Managing return to work

Employers' return-to-work obligations

There are a number of different laws that impact on the management of employees returning to work after mental illness.

Anti-discrimination and Equal Employment Opportunity (EEO) law

What it is

EEO law aims to ensure that there is no discrimination or harassment happening in the workplace. It means that decisions about employment, including recruitment and promotion, are not affected by a person’s sex, race, age, disability, pregnancy, family responsibilities, sexual preference or marital status. Unlawful discrimination happens when a person is treated unfavourably at work because of these attributes.

The law and return to work after mental illness

As an employer you should not treat a returning employee less favourably because of their medical history. Exceptions may be made when a person with a disability is unable to perform the inherent requirements of the job.

An employer must also make reasonable adjustments for a returning employee. Under the Disability Discrimination Act 1992, an adjustment is considered reasonable unless it causes unjustifiable hardship to the employer or organisation. Unjustifiable hardship could be significant financial cost, an amendment to the physical building that is not possible due to council or other restrictions, or an adjustment that would unfairly disadvantage other employees.

More information

Australian Human Right’s Commission’s information on disability rights

The Fair Work Act

What it is

The Fair Work Act 2009 provides a framework for workplace relations in Australia. It covers terms and conditions of employment as well as rights and responsibilities of employees, employers and organisations.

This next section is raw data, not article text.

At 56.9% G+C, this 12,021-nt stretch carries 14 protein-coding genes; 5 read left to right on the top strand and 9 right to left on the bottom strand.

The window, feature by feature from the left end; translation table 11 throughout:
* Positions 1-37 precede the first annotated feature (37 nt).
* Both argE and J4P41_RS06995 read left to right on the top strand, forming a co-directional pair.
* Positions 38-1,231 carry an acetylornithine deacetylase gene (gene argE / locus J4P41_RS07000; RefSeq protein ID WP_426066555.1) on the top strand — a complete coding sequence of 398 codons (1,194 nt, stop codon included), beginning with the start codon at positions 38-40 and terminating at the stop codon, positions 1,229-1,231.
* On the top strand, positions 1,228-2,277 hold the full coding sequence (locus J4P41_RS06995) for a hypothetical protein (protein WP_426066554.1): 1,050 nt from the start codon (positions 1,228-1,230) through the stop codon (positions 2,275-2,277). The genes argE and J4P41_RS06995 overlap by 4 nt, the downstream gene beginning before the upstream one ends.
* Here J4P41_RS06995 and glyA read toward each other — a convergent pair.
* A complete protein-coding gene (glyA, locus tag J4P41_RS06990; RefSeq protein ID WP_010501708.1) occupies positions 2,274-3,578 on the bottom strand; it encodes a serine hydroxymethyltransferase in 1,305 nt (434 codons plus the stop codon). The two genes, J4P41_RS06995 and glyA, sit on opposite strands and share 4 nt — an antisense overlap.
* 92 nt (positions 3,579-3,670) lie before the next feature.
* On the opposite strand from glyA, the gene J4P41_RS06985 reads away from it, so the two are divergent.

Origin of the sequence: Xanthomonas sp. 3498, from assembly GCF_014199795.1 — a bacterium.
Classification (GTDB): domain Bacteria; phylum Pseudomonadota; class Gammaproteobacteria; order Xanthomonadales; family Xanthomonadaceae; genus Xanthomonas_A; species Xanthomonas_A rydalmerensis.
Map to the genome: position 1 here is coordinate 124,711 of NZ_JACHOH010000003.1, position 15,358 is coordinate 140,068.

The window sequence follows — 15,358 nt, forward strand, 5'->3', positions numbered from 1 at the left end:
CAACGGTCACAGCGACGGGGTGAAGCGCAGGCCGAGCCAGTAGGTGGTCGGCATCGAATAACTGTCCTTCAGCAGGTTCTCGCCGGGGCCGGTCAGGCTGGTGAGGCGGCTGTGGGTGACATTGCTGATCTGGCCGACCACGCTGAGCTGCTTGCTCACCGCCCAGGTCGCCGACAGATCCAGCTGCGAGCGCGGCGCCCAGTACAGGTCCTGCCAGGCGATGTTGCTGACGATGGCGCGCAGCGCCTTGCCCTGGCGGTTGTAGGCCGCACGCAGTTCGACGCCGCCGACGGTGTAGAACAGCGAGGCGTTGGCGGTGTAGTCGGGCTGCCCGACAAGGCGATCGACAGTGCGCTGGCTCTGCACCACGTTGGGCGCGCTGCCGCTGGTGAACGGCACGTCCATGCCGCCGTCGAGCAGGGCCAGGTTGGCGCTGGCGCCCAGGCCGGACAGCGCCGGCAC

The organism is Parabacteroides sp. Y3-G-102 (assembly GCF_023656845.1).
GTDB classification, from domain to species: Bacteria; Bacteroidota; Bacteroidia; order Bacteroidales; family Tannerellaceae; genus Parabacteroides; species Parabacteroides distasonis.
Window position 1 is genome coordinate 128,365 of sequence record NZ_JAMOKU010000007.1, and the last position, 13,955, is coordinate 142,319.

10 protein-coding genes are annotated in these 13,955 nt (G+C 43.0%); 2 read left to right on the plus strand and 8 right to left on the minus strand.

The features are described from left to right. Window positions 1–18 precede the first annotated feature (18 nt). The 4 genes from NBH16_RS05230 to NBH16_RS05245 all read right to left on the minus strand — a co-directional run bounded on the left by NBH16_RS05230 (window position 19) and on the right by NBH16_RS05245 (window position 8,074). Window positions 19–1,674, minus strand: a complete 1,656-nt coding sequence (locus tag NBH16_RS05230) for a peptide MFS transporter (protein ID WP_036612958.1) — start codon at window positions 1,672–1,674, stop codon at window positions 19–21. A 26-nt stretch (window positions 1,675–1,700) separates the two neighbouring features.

Discrimination is prohibited under the Fair Work Act. The Fair Work Ombudsman can investigate and take action about workplace discriminatory practices that happened (or continued) after 1 July 2009.


The law and return to work after mental illness

Under the Fair Work Act full-time employees are entitled to 10 days’ paid personal leave (for sick and paid carer’s leave) per year. Part-time employees receive a pro-rata entitlement to sick leave based on the number of hours they work.

Under the Fair Work Act, an employer may not do, threaten, or organise any of the following:

  • dismissing an employee returning to work after mental illness
  • injuring the employee in their employment
  • altering the employee’s position to their detriment
  • discriminating between one employee and other employees
  • refusing to employ a prospective employee because of their mental illness
  • discriminating against a prospective employee with a mental illness on the terms
  • and conditions in the offer of employment

More information

Fair Work Ombudsman

OHS legislation

What it is

OHS legislation aims to prevent illness and injury to workers. Employers must comply with the state, territory or Commonwealth legislation which applies to them.

The law and return to work after mental illness

OHS legislation covers an employer’s obligations are to provide a safe and healthy workplace for employees so they are not at risk of any accident or injury because of work practices. Should an employee suffer from a work-related injury or disease, the necessary support and assistance should be available.

More information

These responsibilities vary from state to state. Find out more information about employer rights and responsibilities in your state or territory.

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"In so many cases, managers or colleagues, they might think that there's a problem but they avoid it, they don't ask early enough. So by the time they do have the conversation, it's really difficult - people are on the back foot and it can get hostile. Managers need to be more proactive and have these conversations earlier. You can keep it low key, just check in with the person, ask them if they are getting the support they need."
HR Manager
*not her real name
"If someone broke their arm we wouldn't be worrying about whether or not we were liable, we'd just send them to the doctor. It should be the same for mental health problems."
OHS Manager
* not his real name
"Some employers think that if they accept that there is a problem, then that means they are accepting liability. Sometimes that stops them helping get employees into treatment. Actually they would be better off getting the person into treatment early - that's likely to reduce the risk of a stress claim. I recommend that where they can, employers offer to pay for two sessions of treatment without considering issues of liability."
Occupational Physician
*not her real name